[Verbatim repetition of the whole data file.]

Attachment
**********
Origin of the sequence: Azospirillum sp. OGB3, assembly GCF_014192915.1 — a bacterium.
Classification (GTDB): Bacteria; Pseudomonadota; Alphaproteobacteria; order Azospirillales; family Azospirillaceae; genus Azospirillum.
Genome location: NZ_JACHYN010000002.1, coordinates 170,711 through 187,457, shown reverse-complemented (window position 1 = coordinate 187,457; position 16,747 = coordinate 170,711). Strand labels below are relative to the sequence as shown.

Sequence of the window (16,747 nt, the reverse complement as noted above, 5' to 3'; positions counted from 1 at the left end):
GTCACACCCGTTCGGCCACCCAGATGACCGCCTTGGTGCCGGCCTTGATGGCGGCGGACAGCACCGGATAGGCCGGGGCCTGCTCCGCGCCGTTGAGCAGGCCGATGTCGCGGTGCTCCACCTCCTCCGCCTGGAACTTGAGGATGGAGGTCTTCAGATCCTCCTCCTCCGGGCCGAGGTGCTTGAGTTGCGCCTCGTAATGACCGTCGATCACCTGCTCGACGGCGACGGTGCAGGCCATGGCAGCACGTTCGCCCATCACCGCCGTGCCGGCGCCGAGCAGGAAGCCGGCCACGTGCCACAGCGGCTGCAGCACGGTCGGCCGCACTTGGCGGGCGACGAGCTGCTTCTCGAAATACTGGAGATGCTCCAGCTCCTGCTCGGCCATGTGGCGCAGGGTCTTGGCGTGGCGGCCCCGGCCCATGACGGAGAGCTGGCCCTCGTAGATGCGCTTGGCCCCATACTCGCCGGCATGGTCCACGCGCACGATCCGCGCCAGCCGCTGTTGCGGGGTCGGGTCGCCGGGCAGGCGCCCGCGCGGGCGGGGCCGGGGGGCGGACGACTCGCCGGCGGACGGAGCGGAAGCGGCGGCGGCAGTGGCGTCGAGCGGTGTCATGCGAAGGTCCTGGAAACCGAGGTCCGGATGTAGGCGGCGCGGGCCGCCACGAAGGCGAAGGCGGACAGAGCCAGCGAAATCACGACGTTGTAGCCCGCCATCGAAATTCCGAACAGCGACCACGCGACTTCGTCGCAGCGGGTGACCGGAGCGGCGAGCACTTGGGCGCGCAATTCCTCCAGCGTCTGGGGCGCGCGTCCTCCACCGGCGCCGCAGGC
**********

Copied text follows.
Origin of the sequence: Azospirillum sp. OGB3, assembly GCF_014192915.1 — a bacterium.
Classification (GTDB): Bacteria; Pseudomonadota; Alphaproteobacteria; order Azospirillales; family Azospirillaceae; genus Azospirillum.
Genome location: NZ_JACHYN010000002.1, coordinates 170,711 through 187,457, shown reverse-complemented (window position 1 = coordinate 187,457; position 16,747 = coordinate 170,711). Strand labels below are relative to the sequence as shown.

Sequence of the window (16,747 nt, the reverse complement as noted above, 5' to 3'; positions counted from 1 at the left end):
GTCACACCCGTTCGGCCACCCAGATGACCGCCTTGGTGCCGGCCTTGATGGCGGCGGACAGCACCGGATAGGCCGGGGCCTGCTCCGCGCCGTTGAGCAGGCCGATGTCGCGGTGCTCCACCTCCTCCGCCTGGAACTTGAGGATGGAGGTCTTCAGATCCTCCTCCTCCGGGCCGAGGTGCTTGAGTTGCGCCTCGTAATGACCGTCGATCACCTGCTCGACGGCGACGGTGCAGGCCATGGCAGCACGTTCGCCCATCACCGCCGTGCCGGCGCCGAGCAGGAAGCCGGCCACGTGCCACAGCGGCTGCAGCACGGTCGGCCGCACTTGGCGGGCGACGAGCTGCTTCTCGAAATACTGGAGATGCTCCAGCTCCTGCTCGGCCATGTGGCGCAGGGTCTTGGCGTGGCGGCCCCGGCCCATGACGGAGAGCTGGCCCTCGTAGATGCGCTTGGCCCCATACTCGCCGGCATGGTCCACGCGCACGATCCGCGCCAGCCGCTGTTGCGGGGTCGGGTCGCCGGGCAGGCGCCCGCGCGGGCGGGGCCGGGGGGCGGACGACTCGCCGGCGGACGGAGCGGAAGCGGCGGCGGCAGTGGCGTCGAGCGGTGTCATGCGAAGGTCCTGGAAACCGAGGTCCGGATGTAGGCGGCGCGGGCCGCCACGAAGGCGAAGGCGGACAGAGCCAGCGAAATCACGACGTTGTAGCCCGCCATCGAAATTCCGAACAGCGACCACGCGACTTCGTCGCAGCGGGTGACCGGAGCGGCGAGCACTTGGGCGCGCAATTCCTCCAGCGTCTGGGGCGCGCGTCCTCCACCGGCGCCGCAGGC